In fact, I’m willing to bet that this mechanism is partially why adopted children are twice as likely to have contact with a mental health professional. Uncertainty and what if we missed something, and what if this is indicative of problems later and a dash of hyperawareness, combined with on-average higher incomes/class status, and you have greater chances that James’s minor issue will merit getting things checked with your local psychiatrist/psychologist/occupational therapist/etc. But also, referring to that same study–plain English writeup here–adopted children are more likely to end up with a set of disorders called ‘externalizing‘ and are extraordinarily overrepresented in psychiatric care. Friends who have worked in the field confirmed that this was common knowledge.

This is something agencies prepare parents for, of course, but saying to parents “you should adopt a child, who’s at higher risk for issues you aren’t prepared for, and haven’t necessarily seen play out in your own family, and you should do this instead of having a child because there are children who can be adopted” seems incredibly dangerous–those children are suddenly at risk of abuse from overwhelmed parents. (Yes, we should definitely better prepare parents and people at large to interact with people with disabilities. I am 100 percent on board with this! However, given the condition of people’s attitudes and behavior towards disabilities as well as a general wariness at using children as pawns and teaching tools, adopt children! seems like a Very Bad Solution to ableism.)

A note on international adoption: Adoption of children from outside the US is really limited, actually. If you want a closely regulated adoption through the Hague (you want this, this means less chance of false/missing information about the child), there are few countries, and they’re generally closed to you if you’re not young, married, straight, and have no health problems.

Advocate for adoptees! Advocate for less ableism! Create better and more effective treatments for infertility! Improve the foster system! But please stop being inaccurate and guilt-tripping parents who prefer to have children the ‘traditional’ way.

 


*It’s likely that it’s just rarer in my social circle. In fact, since I started writing this post, it’s become more common.
**Somewhat oversimplified, because bureaucracy.

Other notes:
(1)As a general reference, studies of children adopted after 1990 are more representative than those of children adopted earlier than 1990. Open adoption became the standard practice unevenly, but so far as I can tell, by 1990, everybody figured out that not keeping big secrets and doing a dramatic reveal that radically changes your child’s sense of belonging is usually a better plan.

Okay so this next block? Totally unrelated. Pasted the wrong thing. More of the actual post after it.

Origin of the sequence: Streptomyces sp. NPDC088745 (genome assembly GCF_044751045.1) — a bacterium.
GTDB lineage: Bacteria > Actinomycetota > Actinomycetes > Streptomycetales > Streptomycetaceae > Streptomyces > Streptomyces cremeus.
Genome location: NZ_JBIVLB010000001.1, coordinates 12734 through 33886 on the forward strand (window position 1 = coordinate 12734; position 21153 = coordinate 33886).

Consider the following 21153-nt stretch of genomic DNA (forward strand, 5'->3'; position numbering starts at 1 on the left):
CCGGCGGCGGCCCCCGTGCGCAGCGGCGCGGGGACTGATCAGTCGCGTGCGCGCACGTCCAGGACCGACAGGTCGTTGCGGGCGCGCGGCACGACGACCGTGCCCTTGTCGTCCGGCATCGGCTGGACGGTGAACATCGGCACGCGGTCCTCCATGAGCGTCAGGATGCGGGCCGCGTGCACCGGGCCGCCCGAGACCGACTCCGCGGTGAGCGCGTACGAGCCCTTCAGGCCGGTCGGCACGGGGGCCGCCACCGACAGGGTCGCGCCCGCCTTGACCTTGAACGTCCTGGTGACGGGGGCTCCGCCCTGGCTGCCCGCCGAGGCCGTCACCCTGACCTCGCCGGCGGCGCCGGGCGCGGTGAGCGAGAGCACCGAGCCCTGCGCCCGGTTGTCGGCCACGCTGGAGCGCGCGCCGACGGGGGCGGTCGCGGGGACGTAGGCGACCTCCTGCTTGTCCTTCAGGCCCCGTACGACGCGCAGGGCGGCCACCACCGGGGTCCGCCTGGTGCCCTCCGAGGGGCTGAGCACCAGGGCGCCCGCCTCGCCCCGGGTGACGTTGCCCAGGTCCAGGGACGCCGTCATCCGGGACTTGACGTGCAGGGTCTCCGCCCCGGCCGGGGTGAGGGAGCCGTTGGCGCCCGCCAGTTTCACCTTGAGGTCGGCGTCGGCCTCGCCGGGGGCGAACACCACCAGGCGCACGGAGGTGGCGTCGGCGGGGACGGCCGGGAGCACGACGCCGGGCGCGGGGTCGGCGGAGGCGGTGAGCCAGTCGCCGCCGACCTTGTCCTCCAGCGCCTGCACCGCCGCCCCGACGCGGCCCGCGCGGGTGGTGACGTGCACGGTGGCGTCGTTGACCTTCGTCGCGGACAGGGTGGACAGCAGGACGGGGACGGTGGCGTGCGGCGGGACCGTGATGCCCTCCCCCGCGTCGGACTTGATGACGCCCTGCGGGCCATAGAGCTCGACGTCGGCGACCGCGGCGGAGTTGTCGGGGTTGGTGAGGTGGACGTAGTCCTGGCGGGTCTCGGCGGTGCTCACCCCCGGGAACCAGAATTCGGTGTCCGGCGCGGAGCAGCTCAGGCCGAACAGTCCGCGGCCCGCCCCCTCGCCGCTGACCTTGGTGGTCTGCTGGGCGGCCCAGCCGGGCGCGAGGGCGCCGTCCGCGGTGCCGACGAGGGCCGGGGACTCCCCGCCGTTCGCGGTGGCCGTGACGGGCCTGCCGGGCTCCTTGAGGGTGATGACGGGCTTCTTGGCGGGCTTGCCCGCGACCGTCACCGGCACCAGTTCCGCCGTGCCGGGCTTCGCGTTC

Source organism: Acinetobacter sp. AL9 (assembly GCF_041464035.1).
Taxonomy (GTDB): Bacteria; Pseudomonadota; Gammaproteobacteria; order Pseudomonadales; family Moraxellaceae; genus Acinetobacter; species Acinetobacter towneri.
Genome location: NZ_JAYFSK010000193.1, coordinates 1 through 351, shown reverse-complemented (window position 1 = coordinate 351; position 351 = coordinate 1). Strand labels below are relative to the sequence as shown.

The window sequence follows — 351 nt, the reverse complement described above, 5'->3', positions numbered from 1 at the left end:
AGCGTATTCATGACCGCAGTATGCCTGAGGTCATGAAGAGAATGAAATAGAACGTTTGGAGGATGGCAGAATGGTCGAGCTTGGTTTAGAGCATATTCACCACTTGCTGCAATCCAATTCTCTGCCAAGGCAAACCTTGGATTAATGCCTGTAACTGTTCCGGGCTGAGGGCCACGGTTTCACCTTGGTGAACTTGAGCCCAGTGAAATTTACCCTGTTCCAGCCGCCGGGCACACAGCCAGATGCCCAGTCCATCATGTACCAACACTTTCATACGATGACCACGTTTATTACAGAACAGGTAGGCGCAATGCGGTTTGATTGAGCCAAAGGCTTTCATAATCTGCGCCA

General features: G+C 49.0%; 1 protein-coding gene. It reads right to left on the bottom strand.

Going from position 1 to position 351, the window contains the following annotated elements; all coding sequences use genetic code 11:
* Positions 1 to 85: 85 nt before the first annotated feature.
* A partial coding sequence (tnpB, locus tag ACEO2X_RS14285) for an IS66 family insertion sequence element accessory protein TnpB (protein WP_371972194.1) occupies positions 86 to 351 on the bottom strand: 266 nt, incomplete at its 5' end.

Comments

  1. Baisius says

    Hi! Count one more from Slate Star Codex. I read the post Scott linked and a few others and I was very impressed. You’ve been on my WordPress feed since.

    I thought I’d say hello in this thread since I actually have something relevant to say to this post. You mentioned a propensity towards adoption versus non-adoption. May I ask why? I have considered this question myself a lot, but mostly land on the other side of the fence, primarily because I think I tend to have well above-average genes. I still need to decide if I even want kids, or even a long term relationship, but I’ve always thought that if I had kids, I would want to be their biological parent.

    • Kate Donovan says

      Ah, sorry yes, that’s unfortunately a line that will make sense to long time readers. I had/have an eating disorder. I had clinical anorexia that spanned most of when people normally have puberty and made for a spaceed-out version of development for me (which mostly resumed when I started eating enough). As a result, two things keep me preferring adoption
      1) I’m not entirely sure I actually have the ability to bring a healthy child to term. I have some lasting medical issues, like a slowed heart-rate as a result, and fertility/egg viability is one of those things that can be impacted, but I haven’t bothered to check.
      2) I’ve mostly brought the behavioral part of the eating disorder under control, but I succeed by having a highly structured life and careful implementation intentions. That sort of thing would be strained by suddenly gaining weight in pregnancy, and I don’t want to risk a relapse that would mean depriving a fetus of nutrients.

      (I don’t actually want children, but if I do, this makes me more likely to adopt.)

      And thank you for the compliments! This comment was written whilst blushing :P

  2. Baisius says

    Ahh, thanks for the clarification. I’d kind of inferred that from some other posts but hadn’t put two and two together. Would you ever consider using a surrogate mother?

    • Kate Donovan says

      You know, I hadn’t considered it, but that’s largely because I’ve never wanted kids. I know how adoption works, so it’s less of a black box to me in the way surrogacy is.